North

Researchers study plants in Arviat to create Arctic flora guide

'The Arctic especially is a place we still have a lot of gaps in our knowledge,' says botanist

Paul Sokoloff

Paul Sokoloff with the research team collects plant samples at Fockler Creek in Nunavut in 2014. The team is going to Arviat this week to continue its work. (Roger D. Bull/Canadian Museum of Nature.)

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A team of botanists is flying into Arviat this week to study the flora in the region as part of a larger project to create a comprehensive guide to plants in the Canadian Arctic.

"It's really important to know what plants we have all across Canada and the Arctic especially is a place we still have a lot of gaps in our knowledge," said Lynn Gillespie, a research scientist with the team.

Gillespie said botanists still have a great deal to learn about Arctic plants.

Ultimately, the group from Ottawa's Canadian Museum of Nature hopes to conduct a botanical inventory of Nunavut and the Arctic parts of the Northwest Territories to create a scientific guide as well as a public guide.

Lynne Gillespie

'We record and collect all the different kinds of plants in the area,' says Lynn Gillespie. (Canadian Museum of Nature researchers)

"We record and collect all the different kinds of plants in the area and this would be different kinds of mosses, lichens, ferns and flowering plants," said Gillespie.

Once basic data is collected, the researchers will be able to study changes to Arctic plant life due to climate change.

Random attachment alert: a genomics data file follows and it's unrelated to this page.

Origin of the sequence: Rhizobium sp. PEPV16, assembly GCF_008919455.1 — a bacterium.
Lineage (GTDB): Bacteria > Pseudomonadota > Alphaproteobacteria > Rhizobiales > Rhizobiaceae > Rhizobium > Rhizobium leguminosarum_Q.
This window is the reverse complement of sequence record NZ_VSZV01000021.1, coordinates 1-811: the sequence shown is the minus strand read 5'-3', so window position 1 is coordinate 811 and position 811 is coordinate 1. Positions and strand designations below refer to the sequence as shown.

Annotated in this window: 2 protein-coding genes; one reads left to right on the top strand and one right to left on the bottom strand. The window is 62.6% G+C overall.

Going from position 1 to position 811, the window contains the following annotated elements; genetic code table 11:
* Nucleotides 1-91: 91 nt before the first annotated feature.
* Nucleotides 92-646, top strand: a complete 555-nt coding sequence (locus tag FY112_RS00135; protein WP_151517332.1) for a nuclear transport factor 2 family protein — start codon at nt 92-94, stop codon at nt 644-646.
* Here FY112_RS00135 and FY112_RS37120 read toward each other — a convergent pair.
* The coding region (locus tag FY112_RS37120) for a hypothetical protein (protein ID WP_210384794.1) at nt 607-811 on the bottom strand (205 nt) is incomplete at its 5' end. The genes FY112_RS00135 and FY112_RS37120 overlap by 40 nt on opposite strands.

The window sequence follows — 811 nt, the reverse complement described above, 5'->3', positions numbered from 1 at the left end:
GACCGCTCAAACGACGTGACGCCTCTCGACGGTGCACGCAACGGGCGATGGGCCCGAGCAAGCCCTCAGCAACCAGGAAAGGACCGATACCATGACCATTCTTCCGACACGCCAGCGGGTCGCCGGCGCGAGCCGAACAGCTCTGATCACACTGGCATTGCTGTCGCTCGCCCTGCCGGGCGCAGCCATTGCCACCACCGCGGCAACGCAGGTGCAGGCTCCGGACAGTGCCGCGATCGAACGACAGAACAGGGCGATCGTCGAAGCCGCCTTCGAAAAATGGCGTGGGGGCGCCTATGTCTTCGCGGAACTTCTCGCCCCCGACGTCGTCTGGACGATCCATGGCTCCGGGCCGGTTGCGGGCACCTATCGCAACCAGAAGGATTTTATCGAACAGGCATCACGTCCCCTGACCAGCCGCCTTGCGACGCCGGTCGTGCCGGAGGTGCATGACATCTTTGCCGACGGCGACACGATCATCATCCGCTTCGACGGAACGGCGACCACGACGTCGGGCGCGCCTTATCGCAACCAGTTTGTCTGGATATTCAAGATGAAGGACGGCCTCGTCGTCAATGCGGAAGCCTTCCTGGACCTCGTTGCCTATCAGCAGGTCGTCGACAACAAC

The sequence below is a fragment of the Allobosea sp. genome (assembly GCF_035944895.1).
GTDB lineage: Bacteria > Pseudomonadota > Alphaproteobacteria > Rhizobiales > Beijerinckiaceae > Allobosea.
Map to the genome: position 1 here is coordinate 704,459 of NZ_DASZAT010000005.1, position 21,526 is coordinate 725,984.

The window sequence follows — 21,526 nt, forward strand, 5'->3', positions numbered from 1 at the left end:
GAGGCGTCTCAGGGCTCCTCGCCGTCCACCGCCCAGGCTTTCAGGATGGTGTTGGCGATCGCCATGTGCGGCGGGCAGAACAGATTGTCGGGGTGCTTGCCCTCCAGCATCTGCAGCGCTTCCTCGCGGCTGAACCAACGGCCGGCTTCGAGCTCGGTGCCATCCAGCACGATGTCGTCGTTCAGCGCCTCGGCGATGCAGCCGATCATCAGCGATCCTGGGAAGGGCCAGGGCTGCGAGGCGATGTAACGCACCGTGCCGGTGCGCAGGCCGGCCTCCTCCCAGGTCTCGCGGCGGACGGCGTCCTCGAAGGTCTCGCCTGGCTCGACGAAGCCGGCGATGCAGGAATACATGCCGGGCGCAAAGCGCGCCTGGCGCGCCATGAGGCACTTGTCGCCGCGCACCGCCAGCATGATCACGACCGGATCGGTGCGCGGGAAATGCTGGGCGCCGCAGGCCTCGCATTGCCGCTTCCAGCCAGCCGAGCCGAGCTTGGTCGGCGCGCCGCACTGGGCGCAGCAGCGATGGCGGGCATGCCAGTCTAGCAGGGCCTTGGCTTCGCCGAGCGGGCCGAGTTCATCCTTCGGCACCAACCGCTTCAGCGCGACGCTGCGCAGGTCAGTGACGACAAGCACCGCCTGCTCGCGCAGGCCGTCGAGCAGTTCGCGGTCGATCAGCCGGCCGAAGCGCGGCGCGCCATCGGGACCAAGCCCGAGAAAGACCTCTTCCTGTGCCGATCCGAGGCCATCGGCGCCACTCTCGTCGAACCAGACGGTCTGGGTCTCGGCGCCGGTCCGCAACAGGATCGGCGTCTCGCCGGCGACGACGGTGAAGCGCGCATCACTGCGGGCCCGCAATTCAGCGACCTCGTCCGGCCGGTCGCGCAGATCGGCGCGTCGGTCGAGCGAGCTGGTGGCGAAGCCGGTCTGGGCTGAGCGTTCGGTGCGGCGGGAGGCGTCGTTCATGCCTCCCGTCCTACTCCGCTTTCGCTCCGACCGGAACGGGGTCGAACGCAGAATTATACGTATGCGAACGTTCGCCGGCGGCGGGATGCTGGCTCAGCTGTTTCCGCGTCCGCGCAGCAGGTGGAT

Arviat is an especially important area to botanists because of its proximity to the tree line, said Gillespie. 

"As plants move North, Arviat may be one of the first places that the vegetation may change."

Tapping into local knowledge

Gillespie said the community likely has tremendous knowledge about the vegetation in the area, but scientists have yet to collect that information.

To tap into local knowledge and assist with the work, the team is hiring a local research assistant, holding an open house in Arviat, an elders workshop, and employing polar bear watchers to protect them from the animals who frequent the area.

As part of the project, the team will also be giving scientific names to any new plants they discover, which will be different than their traditional Inuktitut names.

"While those common names are very, very useful and very important for the community, they're sometimes difficult if you want to communicate the name of the plant or the kind of plant you have if you're going to the Arctic in Russia or Alaska," said Gillespie.

Gillespie added a scientific name is important because each different kind of plant has only one scientific name, but it could have many different common names.

"It's our way of cataloguing the plant species of an area. But it's not necessarily the name that the average person would know a plant by."

Botanists in the field

Gillespie said the community likely has tremendous knowledge about the vegetation in the area, but scientists have yet to collect that information. (Canadian Museum of Nature )

Proposed territorial park

In addition to working in Arviat, the team is also combing through an area near the hamlet known as 'Nuvuk' or Eskimo Point, that's being considered for designation as a new territorial park.

"They'll be using the data that we get to help decide on the park and the interpretation of the park," said Gillespie.

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